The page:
The Danish Music Review
The Danish Music Review
The Organ Works of Bach
This season brings an unusual musicall event as all the organ works of Bach will be played at twenty concerts in the Frederiksberg Church. It was Georg Krarup, the organist of the church who inspired by the newly built organ with its baroque disposition - conceived the idea, and in order to carry out the concerts he chose four of the most capable and well-known organists to assist him, i. e. Georg Fjelrad, Ethan Rosenkilde Larsen, Svend-Ove Møller and Finn Viderø. Strictly speaking the idea is not new, as some few years ago all the orchestral works of Bach were played at a concert series in Copenhagen, but on this occasion a performance of no less than 176 different works is Planned. In this article Povl Hamburger, M.A., gives a survey of the various periods to which the works belong.
Scandinavian Music Days in Stockholm
In this article Frede Schandorf Petersen gives a survey of the »Scandinavian music days« Which took place in Stockholm from the 25th september to the lst october. Under the name of »Scandinavian music festival« these concerts with Scandinavian music have taken place every four years since 1888. During the war Sweden tried to maintain the Scandinavian music festivals alone, but on this occasion a collected representation of Scandinavian music took place for the first time after the end of the war. While the music festivals had previously been arranged on a large scale with subsidies from the state, this time the Swedish composers' association alone tried to finance them without any kind af subsidies from official institutions, and therefore the composers' association had placed the concerts in the ordinary concert life of Stockholm by arrangements with the local concert- and chamber- music associations. This arrangement was meant to be sort of transitial state until a new organisation had been created. The composers' association has established a »Scandinavian composers' council« consisting of reprentatives from the Scandinavian composers' .associations, and the task of this council was to find a satisfactory arrangement of future musie festivals. Now the question is if annual »Music fairs« are to be held where new music should be played written in the respective countries the past year no matter if this music is of actual or reprensentative interest to an audience or if the music festivals are to be maintained in their original shape, being held every four vears on a large seale, or if a third method might be applied by a combination of the two.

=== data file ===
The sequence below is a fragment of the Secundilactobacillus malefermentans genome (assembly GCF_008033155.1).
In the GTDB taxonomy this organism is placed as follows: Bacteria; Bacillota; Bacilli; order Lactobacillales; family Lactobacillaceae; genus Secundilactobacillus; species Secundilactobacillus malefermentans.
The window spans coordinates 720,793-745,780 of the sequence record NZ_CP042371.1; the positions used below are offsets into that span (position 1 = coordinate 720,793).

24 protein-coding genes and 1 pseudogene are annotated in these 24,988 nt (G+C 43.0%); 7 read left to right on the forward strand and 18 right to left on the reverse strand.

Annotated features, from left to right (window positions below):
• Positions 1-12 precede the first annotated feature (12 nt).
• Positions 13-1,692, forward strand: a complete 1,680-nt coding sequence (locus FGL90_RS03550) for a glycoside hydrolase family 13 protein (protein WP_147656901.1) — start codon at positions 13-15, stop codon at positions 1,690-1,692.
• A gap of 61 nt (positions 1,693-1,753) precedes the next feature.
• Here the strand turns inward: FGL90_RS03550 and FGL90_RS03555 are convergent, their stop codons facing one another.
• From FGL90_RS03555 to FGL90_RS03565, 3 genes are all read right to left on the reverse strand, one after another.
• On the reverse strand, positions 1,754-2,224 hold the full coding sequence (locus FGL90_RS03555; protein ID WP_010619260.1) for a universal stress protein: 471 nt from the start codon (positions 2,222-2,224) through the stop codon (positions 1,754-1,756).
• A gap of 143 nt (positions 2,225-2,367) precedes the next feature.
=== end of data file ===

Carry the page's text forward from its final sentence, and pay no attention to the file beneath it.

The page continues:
It will be tried to solve these problems, but no definite shape has yet been found.